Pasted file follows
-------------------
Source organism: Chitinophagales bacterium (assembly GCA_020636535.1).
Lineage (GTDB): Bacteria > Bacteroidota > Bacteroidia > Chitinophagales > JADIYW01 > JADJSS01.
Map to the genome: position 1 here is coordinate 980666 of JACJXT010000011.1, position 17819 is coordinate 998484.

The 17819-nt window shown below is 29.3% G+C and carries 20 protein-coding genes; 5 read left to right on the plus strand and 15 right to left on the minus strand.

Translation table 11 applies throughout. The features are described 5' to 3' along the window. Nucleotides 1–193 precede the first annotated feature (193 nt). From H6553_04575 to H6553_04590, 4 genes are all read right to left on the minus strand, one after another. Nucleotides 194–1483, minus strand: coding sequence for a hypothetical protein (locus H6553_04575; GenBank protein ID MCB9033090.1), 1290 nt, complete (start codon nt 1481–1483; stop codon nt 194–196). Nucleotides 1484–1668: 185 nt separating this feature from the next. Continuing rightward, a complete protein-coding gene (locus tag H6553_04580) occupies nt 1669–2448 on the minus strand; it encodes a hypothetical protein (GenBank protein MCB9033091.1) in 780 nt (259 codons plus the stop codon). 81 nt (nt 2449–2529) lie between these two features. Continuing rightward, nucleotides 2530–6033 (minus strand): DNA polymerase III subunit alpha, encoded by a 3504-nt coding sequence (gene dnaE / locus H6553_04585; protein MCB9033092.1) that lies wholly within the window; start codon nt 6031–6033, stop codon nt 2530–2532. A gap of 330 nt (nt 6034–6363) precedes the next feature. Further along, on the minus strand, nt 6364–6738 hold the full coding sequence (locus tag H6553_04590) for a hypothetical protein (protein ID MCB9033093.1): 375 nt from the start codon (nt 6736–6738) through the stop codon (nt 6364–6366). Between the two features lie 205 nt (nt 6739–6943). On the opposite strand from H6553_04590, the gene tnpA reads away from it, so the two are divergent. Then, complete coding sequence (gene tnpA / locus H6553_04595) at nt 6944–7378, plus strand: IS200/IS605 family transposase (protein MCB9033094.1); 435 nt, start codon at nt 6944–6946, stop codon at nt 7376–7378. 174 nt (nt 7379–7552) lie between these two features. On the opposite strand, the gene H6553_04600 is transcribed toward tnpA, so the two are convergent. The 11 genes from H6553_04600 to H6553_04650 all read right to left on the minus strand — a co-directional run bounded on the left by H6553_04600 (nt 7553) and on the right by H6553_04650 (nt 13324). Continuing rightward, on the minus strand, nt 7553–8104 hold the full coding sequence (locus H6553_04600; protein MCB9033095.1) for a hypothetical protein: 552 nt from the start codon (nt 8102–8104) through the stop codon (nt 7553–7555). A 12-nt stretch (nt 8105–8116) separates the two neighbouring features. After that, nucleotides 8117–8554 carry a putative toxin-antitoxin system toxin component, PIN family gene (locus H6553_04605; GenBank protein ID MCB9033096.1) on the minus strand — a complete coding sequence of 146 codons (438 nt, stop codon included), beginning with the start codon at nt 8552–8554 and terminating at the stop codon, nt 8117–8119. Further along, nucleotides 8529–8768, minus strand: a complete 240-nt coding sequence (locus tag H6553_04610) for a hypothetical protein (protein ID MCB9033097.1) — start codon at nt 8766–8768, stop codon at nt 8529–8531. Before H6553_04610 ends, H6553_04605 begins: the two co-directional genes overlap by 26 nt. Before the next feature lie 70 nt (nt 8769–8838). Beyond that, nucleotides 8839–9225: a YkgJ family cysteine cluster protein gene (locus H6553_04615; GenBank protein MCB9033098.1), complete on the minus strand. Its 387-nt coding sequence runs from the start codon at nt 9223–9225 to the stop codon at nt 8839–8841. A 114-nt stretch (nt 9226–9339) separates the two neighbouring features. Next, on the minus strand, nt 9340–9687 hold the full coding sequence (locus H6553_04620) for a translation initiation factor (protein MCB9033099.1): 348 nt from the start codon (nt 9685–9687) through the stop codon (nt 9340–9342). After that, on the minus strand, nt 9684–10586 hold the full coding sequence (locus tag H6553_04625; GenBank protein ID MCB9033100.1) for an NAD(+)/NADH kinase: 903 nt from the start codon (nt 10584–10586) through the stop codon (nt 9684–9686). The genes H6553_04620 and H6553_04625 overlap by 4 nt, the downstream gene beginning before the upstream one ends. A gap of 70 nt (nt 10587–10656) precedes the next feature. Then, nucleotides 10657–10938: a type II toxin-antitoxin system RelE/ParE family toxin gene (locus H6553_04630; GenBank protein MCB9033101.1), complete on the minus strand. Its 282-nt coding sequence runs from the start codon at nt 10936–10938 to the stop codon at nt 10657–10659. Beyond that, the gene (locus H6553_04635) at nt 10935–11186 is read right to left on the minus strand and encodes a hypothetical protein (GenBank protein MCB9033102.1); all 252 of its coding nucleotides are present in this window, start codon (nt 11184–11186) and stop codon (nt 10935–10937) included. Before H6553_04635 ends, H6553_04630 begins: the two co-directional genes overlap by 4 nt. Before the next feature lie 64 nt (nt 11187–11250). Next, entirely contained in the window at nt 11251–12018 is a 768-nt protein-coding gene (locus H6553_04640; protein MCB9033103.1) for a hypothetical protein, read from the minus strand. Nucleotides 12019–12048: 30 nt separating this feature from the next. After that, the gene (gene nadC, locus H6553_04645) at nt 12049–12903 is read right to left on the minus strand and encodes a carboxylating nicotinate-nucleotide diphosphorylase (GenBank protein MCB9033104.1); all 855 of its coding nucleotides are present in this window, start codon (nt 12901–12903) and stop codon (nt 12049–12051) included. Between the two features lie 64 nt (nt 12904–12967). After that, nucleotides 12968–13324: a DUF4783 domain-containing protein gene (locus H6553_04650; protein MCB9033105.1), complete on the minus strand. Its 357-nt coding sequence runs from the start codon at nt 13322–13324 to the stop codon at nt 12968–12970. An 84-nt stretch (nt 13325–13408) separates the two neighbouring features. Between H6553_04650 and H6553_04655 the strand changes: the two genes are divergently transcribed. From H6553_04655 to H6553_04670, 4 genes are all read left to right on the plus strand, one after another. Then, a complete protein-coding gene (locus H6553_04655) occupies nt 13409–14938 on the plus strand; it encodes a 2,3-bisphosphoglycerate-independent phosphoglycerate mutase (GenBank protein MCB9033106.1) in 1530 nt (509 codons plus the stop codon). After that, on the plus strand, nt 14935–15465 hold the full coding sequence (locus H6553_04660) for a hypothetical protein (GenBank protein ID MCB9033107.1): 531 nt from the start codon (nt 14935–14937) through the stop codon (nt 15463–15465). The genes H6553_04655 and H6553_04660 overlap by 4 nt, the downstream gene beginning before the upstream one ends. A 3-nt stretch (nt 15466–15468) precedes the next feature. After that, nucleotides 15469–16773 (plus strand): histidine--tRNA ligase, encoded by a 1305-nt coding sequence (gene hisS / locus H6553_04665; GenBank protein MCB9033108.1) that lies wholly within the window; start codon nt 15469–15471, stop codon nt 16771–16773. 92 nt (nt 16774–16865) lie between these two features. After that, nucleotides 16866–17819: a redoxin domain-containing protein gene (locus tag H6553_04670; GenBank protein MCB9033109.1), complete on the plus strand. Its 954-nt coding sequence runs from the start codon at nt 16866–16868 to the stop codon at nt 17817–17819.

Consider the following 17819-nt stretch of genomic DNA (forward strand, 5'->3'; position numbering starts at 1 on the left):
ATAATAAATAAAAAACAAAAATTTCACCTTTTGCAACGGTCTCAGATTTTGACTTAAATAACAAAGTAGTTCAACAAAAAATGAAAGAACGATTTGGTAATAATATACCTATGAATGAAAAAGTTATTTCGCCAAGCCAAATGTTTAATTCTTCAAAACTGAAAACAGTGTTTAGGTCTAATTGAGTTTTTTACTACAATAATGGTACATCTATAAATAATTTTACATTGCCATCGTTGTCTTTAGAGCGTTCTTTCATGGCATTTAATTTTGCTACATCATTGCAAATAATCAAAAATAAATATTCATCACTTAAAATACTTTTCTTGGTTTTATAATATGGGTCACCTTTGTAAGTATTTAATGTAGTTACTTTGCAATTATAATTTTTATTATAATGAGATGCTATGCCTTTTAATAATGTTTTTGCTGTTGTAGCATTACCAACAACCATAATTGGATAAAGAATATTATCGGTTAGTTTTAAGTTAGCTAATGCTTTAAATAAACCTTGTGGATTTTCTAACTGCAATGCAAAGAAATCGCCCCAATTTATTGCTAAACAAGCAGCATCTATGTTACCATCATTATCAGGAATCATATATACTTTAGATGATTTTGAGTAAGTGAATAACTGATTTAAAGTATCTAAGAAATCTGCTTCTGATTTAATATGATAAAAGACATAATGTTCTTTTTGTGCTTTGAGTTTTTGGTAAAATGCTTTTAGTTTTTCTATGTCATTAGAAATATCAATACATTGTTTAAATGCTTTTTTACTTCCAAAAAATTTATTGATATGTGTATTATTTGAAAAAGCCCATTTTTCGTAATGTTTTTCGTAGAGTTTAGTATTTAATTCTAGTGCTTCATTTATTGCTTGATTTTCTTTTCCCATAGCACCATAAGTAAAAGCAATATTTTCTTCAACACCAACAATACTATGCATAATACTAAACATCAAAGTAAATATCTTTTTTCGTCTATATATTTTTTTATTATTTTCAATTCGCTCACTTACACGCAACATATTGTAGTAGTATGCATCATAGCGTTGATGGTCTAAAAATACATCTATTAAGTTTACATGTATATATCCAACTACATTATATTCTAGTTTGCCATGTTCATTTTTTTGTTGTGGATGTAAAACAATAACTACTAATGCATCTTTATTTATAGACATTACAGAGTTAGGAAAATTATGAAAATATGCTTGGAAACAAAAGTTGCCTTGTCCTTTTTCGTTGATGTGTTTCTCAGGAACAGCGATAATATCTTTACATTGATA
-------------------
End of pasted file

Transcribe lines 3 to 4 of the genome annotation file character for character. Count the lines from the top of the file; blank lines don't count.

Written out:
Map to the genome: position 1 here is coordinate 980666 of JACJXT010000011.1, position 17819 is coordinate 998484.

The 17819-nt window shown below is 29.3% G+C and carries 20 protein-coding genes; 5 read left to right on the plus strand and 15 right to left on the minus strand.